Make Textured Photo Quilts with Digital Imagery

17 Sep 2012

Years agoactually, in my teensI took classes at Portland School of Art and spent hours in the dark room developing film and printing photos.

I had it all planned out: I would move my mother's fabric stash (you see, the love of fabric is genetic!) and take over her corner of the basement to build my own photo studio and darkroom. I would learn how to capture light as it moved over the hills. I would create beautiful still life images. I would become a Great Photographer.

vivika hansen denegre with wen redmond quilt
Look what I found!
Here I am with one of Wen's pieces
in the League of New Hampshire Craftsmen shop in Meredith, New Hampshire.
Didn't happen.

I don't need to tell you that photo technology has changed dramatically since I was a teen. An artistic eye and good lighting still provide the foundation for excellent photographs. But digital cameras and photo-imaging software have made it much simpler to take and create great photoseven for someone like me who still isn't sure how to use her phone camera.

Not only that, but digital imagery and products like digital ground make it easier than ever to print on fabric and create photo quilts.

One artist who continually experiments with how to make a photo quilt is Wen Redmond. I loved Wen's Holographic Memories technique, where she printed two images of the same photo, one on sheer fabric, to create a 3-D effect.

Recently, she's been playing with printing on textured backgrounds and color washes to give her digital imagery more depth and interest.

digital imagery fiber art by wen redmond
digital imagery fiber art by wen redmond
Two examples of Wen Redmond's textured fiber art pieces using digital imagery.
"Printing a photo on a textured background lends an unusual dimension to fiber art," says Wen.

"My process involves spreading lightweight molding paste onto a stabilizer base. The molding-paste base, or substrate, can then be painted and fed into a printer to create a painterly photo thin enough to be sewn and manipulated. This technique works with most photographs and is inspired by the textured brushstrokes of an oil painting."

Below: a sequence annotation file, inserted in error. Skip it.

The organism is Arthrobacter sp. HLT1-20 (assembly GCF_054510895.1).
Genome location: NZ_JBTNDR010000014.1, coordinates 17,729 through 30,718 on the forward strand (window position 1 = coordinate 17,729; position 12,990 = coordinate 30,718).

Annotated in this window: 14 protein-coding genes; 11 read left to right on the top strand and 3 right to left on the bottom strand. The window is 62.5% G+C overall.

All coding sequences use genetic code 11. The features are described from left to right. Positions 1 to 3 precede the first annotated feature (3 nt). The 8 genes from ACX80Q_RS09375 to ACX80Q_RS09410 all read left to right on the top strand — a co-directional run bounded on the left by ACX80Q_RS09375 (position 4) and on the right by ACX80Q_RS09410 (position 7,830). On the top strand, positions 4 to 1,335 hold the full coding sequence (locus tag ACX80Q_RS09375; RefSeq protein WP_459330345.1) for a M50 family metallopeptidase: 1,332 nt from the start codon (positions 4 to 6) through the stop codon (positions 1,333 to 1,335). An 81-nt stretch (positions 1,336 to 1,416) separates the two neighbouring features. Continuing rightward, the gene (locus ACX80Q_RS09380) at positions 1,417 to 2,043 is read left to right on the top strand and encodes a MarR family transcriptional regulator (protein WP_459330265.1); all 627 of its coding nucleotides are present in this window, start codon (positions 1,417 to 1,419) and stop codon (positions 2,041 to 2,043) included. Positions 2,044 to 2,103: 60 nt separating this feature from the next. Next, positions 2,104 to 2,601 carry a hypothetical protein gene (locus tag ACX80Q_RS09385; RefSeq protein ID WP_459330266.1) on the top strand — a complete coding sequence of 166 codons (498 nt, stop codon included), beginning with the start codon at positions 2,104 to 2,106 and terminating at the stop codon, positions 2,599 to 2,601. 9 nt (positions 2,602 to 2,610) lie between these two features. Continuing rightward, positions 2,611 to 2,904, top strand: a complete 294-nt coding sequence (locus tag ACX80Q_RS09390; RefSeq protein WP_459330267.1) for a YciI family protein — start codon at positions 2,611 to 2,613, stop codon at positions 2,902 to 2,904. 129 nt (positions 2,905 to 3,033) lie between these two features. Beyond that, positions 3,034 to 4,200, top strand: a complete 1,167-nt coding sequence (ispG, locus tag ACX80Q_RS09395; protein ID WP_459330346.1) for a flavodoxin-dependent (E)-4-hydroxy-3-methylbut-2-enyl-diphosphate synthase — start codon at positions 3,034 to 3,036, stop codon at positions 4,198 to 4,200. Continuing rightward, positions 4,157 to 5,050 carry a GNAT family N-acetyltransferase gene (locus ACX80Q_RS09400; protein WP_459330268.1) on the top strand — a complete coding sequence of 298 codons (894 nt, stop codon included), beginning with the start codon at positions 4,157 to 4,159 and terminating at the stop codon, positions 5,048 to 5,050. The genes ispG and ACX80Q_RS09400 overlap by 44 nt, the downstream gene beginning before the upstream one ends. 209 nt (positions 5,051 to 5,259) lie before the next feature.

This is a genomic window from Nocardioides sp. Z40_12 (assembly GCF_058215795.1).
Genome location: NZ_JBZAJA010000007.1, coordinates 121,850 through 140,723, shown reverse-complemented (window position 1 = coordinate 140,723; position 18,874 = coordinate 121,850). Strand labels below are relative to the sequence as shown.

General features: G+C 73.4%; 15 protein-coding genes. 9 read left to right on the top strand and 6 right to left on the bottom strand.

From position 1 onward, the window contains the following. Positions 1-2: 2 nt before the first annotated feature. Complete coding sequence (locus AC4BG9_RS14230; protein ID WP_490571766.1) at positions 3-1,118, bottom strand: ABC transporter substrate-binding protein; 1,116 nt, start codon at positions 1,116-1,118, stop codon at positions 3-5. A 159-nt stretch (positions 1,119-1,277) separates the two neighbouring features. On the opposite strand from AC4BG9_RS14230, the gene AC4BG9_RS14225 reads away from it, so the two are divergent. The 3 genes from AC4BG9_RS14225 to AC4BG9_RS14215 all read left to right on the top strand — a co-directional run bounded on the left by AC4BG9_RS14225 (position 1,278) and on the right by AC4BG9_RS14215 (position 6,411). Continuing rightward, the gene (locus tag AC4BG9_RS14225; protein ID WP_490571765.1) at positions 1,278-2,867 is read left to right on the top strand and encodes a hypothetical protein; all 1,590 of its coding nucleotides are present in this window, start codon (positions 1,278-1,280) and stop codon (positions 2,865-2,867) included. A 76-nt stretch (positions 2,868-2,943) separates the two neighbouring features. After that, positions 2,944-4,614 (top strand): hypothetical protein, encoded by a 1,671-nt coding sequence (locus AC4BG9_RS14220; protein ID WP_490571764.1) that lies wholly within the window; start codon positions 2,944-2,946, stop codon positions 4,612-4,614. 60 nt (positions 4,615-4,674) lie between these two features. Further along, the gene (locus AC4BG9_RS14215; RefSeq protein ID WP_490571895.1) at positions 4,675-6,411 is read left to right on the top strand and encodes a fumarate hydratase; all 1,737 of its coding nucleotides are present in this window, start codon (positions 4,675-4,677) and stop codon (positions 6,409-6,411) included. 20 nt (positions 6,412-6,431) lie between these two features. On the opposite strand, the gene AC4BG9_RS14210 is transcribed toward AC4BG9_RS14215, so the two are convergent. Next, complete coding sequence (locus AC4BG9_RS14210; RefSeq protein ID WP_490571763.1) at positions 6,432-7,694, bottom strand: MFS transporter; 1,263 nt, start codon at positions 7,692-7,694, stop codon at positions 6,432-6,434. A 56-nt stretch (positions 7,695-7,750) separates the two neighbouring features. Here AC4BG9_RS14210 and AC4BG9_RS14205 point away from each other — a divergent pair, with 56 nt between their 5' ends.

Wen details her process in a new Quilting Arts WorkshopTM video, "Digital Imagery in Fiber Art: Using Textured Backgrounds for a Painterly Effect." 

In the Workshop, she shows how to create textured backgrounds, add color washes, and prepare the fabric or paper for your printer. Wen also shows how you can make mixed-media image transfers.

If you're not completely comfortable with Photoshop®, don't worry. Wen demonstrates, step by step, how to alter your image in photo-editing software to make the image clearer, eliminate distracting details, and to change or eliminate the color. I especially appreciated this part of the Workshop.

But mostly, I was amazed to see how the same image can have a completely different look based on the texture, paint, and photo editing.

Yes, a good camera and a sharp eye can make a great photo. But "Digital Imagery in Fiber Art" can help you make a uniquely textured, artistic photo quilt.

Wen's artwork and techniques have gotten me excited about improving my photographic skills. It's never too late.


P.S. Tell me, how do you take pictures? A) Digital camera, B) Phone, C) I still use film! Leave your answer below.


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Comments

on 18 Sep 2012 7:01 AM

I love my digital camera. I love digital imagery on fabric and have just discovered someone that prints on a large format printer....opens up a whole new world of opportunity.

reynoldsjm06 wrote
on 18 Sep 2012 9:59 AM

I love my Cannon, but my iPhone is with me always and take more photos with it. Judith, Texas

Cathy MMMM wrote
on 18 Sep 2012 10:37 AM